Moral Judgment and Some Lessons of Evolution

It is no easy thing to fully commit to an ongoing process of dedication to reality at all costs (Scott Peck's definition of mental health). Such a commitment entails determination to drop the attachments that distort perception and to see things exactly as they are. With that dedication to wholeness comes gratitude and humility -- the salve (thence, salv-ation) for healing the wound cutting through every human heart: the wound of separation created by our judgments of good and evil.

Certainly, we cannot ignore actions that harm, whether through intent or negligence. We have to respond when harm is occurring. The best we can do is respond with “mindfulness concerning the ways we ourselves and those around us dehumanize others, perpetuate evil by categorizing others as less than human” (M. K. Morn). We cannot stand for spiritual wholeness while demonizing those who lack realization of that wholeness.

We must celebrate and be aware: celebrate the whole of creation, and be aware of the constantly surrounding beauty and love. In this way, we cultivate gratitude and humility. We must do this. Whatever else we may do to respond to that which would negate celebration and awareness, we must also do this: celebrate the whole of creation, and be aware of the constantly surrounding beauty and awe.

Fellow baby-boomer Gregory Maguire, also grew up annually watching the Wizard of Oz. As he grew out of the moral black-and-white into the complexity of Technicolor, he began to wonder if the Wicked Witch of the West could be so easily dismissed as simply evil, end of story. His novel, Wicked, re-imagines the back story. In his novel, the girl who will grow up to be called the Wicked Witch of the West is named Elphaba. She is born green, apparently because of a potion given to her mother by her mother’s lover. She goes away to a boarding school, where she is roommates with Glinda, who will end up as the good witch of the north. Elphaba and Glinda don’t like each other at first, but eventually become friends.

Maguire’s novel asks us to reflect on where we are still drawing those lines of separation. The issue of evil arises wherever we draw lines – wherever we take a part of ourselves that we don’t like and project it upon some other, in an attempt to deny that it is inside us.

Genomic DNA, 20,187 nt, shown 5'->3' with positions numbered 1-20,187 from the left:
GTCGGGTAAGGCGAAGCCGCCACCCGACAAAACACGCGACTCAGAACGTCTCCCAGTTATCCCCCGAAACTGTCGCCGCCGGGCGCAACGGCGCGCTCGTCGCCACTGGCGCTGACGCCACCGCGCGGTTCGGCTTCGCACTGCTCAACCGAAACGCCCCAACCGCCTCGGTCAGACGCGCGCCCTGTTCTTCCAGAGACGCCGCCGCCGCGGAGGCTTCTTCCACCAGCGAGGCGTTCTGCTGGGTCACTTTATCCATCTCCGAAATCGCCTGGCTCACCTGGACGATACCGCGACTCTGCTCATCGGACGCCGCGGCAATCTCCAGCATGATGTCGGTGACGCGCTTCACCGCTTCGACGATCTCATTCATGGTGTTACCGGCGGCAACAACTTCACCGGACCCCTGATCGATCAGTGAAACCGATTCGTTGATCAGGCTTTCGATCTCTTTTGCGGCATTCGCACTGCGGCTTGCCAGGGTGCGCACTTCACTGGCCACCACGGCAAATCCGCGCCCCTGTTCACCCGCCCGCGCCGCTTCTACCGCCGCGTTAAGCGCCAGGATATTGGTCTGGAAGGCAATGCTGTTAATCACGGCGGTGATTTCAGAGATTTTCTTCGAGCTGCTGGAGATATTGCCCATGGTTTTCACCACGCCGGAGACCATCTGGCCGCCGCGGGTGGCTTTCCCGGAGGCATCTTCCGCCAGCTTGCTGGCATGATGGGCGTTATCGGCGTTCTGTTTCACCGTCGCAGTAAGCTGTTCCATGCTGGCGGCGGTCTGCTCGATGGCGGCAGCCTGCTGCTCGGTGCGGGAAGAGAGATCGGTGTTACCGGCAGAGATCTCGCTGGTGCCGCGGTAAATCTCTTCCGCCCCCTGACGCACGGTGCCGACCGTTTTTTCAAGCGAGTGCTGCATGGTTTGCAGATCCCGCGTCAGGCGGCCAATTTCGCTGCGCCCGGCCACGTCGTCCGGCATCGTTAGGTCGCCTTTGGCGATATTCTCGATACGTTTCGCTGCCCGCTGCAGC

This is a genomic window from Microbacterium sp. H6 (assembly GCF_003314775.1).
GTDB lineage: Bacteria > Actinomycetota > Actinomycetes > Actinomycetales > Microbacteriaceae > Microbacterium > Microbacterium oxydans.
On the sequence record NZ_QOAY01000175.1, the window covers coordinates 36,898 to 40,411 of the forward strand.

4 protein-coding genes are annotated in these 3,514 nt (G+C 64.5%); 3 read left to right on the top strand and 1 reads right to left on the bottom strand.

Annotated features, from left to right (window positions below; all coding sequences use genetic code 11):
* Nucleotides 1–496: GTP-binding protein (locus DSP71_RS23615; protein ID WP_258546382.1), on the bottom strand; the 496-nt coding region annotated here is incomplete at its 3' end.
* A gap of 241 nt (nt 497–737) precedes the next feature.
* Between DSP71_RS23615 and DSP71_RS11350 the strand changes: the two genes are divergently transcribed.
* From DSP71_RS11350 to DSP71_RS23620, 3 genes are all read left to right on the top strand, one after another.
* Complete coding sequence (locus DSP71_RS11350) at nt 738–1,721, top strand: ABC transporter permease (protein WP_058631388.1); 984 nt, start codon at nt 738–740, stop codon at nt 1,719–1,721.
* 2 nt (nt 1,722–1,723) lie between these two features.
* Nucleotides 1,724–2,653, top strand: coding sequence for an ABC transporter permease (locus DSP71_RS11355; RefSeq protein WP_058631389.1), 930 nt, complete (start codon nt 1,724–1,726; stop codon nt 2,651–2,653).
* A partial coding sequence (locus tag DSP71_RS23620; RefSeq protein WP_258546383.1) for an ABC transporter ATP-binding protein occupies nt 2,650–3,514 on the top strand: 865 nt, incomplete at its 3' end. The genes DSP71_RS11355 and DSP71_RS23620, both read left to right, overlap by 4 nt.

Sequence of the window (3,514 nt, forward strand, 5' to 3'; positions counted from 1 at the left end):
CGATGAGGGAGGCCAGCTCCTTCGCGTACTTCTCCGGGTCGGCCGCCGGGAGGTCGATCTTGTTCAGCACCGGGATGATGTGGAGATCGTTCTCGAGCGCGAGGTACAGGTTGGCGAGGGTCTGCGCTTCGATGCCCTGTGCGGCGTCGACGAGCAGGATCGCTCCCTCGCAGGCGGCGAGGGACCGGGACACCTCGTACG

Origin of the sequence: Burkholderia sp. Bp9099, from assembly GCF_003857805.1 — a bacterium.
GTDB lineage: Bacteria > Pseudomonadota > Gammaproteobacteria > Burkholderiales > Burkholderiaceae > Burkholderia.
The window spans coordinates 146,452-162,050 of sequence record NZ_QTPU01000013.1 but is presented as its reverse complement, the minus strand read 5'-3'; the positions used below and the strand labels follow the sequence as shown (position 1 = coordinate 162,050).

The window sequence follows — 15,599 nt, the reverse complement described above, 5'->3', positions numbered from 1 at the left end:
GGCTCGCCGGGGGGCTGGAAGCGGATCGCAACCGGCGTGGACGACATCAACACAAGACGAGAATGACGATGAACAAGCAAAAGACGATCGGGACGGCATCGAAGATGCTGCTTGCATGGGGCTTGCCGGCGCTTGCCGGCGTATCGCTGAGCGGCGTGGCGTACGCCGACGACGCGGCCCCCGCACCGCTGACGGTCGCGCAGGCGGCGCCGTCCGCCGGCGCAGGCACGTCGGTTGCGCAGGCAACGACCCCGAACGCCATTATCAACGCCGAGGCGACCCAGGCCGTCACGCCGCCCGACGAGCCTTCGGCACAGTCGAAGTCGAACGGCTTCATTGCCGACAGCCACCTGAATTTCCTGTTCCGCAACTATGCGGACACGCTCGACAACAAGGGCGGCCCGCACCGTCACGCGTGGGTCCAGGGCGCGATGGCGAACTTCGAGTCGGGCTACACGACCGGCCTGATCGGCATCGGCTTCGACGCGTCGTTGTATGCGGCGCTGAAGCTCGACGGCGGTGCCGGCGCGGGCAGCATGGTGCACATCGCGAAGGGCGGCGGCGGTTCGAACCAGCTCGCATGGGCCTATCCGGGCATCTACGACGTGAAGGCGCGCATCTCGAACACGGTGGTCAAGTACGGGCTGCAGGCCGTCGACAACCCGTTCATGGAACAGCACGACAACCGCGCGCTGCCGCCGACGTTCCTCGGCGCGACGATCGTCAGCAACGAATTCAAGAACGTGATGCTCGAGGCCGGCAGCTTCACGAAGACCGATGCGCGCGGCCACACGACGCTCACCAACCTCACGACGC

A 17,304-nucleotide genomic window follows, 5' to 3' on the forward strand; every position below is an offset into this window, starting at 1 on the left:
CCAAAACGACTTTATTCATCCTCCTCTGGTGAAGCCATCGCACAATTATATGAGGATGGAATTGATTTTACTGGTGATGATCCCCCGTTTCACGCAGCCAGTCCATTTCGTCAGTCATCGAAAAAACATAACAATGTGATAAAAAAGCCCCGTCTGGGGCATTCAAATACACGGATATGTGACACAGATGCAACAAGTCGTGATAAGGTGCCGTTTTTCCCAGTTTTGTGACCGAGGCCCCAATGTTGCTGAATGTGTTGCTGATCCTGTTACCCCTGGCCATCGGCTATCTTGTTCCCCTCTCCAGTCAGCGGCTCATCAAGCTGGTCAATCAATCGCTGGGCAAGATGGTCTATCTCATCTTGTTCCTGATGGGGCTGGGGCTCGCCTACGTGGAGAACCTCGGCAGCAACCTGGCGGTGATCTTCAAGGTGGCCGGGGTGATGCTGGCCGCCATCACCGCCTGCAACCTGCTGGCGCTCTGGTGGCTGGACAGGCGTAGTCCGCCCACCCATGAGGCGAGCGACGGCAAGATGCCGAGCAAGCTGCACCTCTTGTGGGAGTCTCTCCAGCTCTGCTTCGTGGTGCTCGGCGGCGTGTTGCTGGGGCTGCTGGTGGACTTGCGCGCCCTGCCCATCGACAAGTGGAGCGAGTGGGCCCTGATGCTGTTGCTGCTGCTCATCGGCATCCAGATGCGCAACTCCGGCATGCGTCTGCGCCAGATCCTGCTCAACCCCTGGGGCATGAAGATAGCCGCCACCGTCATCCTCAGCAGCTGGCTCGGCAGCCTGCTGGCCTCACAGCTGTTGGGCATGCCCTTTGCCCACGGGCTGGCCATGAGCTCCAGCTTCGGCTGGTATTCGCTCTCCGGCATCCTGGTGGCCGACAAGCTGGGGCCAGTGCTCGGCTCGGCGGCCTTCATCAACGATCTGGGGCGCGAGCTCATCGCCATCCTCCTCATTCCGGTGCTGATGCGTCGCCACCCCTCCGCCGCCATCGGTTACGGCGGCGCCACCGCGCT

So where are the lines we still draw?

We try not to draw lines based on gender, skin color, ethnicity. We try to avoid drawing lines based on sexual or affectional orientation or gender identity. Most of us try not to draw lines of judgment based on accent, or not speaking English at all.

By and large we are a bit more willing to draw lines of judgment that divide animals into the human and the nonhuman.

If I mention evolutionary continuity, most of us, at least, will be in agreement, yet we haven’t always quite fully bought in to that continuity. For instance, just about a week ago I was reading a musing about the mechanism that “explains the leap from the great apes to humankind.” It seems an innocent, and even interesting thing to muse about. But wait a minute. What is the question assuming? In fact, there is no “leap”. Humans are not separated from great apes, humans simply are one of the great apes.

Evolution is a not a story of progress, it’s simply a story of branching. The common ancestor of humans and chimps was 7 million years ago. The common ancestor of humans and gorillas was 10 million years. So, yes, this means that we are closer to the chimps than we are to the gorillas, but notice this: it also means that the chimps are exactly as far away from the gorillas as humans are from gorillas. It’s not a picture of progress – gorillas, then chimps, then us – it’s merely a story of branching.

And the question of what separates humans from the other great apes is only answerable in exactly the same sort of way that one would go about answering what separates the chimps from the nonchimp great apes, what separates the gorillas from the nongorilla great apes, and what separates the orangutans from the nonorangutan great apes. There are branches, but no leaps.

We can say humans have evolved differently, but we have no basis for saying they evolved “more” than many other species.

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This is part 3 of 4 of "Wicked"
Next: Part 4: "Let It Be a Dance"
Previous: Part 2: "Drawing the Line"
Beginning: Part 1: "Wonderful Wizards and Wicked Witches"

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